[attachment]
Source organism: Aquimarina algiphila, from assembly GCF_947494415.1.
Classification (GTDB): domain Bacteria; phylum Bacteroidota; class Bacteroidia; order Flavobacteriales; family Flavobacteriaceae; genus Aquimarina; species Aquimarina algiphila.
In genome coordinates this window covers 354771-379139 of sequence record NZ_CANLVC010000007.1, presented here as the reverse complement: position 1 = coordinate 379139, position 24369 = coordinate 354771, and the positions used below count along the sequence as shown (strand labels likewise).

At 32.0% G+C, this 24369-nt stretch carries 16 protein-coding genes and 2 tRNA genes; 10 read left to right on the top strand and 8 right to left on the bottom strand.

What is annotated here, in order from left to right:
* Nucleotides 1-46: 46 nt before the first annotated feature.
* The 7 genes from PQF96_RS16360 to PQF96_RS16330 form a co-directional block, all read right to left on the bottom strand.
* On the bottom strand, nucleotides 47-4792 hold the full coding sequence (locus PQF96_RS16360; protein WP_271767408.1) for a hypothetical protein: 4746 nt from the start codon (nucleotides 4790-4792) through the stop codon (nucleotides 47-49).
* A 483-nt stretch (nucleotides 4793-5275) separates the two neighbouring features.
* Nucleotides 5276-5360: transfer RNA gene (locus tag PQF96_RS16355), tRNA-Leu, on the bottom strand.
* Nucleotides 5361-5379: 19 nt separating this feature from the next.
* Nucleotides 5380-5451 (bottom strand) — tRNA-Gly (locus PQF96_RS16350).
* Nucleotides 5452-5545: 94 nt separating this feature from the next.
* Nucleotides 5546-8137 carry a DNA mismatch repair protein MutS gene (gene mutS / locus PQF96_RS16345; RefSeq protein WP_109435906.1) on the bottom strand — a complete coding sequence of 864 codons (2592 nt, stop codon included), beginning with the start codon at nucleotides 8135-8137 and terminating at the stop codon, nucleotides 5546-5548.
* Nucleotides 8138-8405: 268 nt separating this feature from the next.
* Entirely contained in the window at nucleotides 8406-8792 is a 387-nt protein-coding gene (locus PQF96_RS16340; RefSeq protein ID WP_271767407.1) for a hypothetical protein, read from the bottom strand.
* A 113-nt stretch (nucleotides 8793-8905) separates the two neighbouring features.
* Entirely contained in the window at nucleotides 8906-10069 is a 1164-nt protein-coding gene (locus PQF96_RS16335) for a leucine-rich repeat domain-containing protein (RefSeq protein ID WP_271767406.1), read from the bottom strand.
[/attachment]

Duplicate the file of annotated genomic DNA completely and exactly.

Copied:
Source organism: Aquimarina algiphila, from assembly GCF_947494415.1.
Classification (GTDB): domain Bacteria; phylum Bacteroidota; class Bacteroidia; order Flavobacteriales; family Flavobacteriaceae; genus Aquimarina; species Aquimarina algiphila.
In genome coordinates this window covers 354771-379139 of sequence record NZ_CANLVC010000007.1, presented here as the reverse complement: position 1 = coordinate 379139, position 24369 = coordinate 354771, and the positions used below count along the sequence as shown (strand labels likewise).

At 32.0% G+C, this 24369-nt stretch carries 16 protein-coding genes and 2 tRNA genes; 10 read left to right on the top strand and 8 right to left on the bottom strand.

What is annotated here, in order from left to right:
* Nucleotides 1-46: 46 nt before the first annotated feature.
* The 7 genes from PQF96_RS16360 to PQF96_RS16330 form a co-directional block, all read right to left on the bottom strand.
* On the bottom strand, nucleotides 47-4792 hold the full coding sequence (locus PQF96_RS16360; protein WP_271767408.1) for a hypothetical protein: 4746 nt from the start codon (nucleotides 4790-4792) through the stop codon (nucleotides 47-49).
* A 483-nt stretch (nucleotides 4793-5275) separates the two neighbouring features.
* Nucleotides 5276-5360: transfer RNA gene (locus tag PQF96_RS16355), tRNA-Leu, on the bottom strand.
* Nucleotides 5361-5379: 19 nt separating this feature from the next.
* Nucleotides 5380-5451 (bottom strand) — tRNA-Gly (locus PQF96_RS16350).
* Nucleotides 5452-5545: 94 nt separating this feature from the next.
* Nucleotides 5546-8137 carry a DNA mismatch repair protein MutS gene (gene mutS / locus PQF96_RS16345; RefSeq protein WP_109435906.1) on the bottom strand — a complete coding sequence of 864 codons (2592 nt, stop codon included), beginning with the start codon at nucleotides 8135-8137 and terminating at the stop codon, nucleotides 5546-5548.
* Nucleotides 8138-8405: 268 nt separating this feature from the next.
* Entirely contained in the window at nucleotides 8406-8792 is a 387-nt protein-coding gene (locus PQF96_RS16340; RefSeq protein ID WP_271767407.1) for a hypothetical protein, read from the bottom strand.
* A 113-nt stretch (nucleotides 8793-8905) separates the two neighbouring features.
* Entirely contained in the window at nucleotides 8906-10069 is a 1164-nt protein-coding gene (locus PQF96_RS16335) for a leucine-rich repeat domain-containing protein (RefSeq protein ID WP_271767406.1), read from the bottom strand.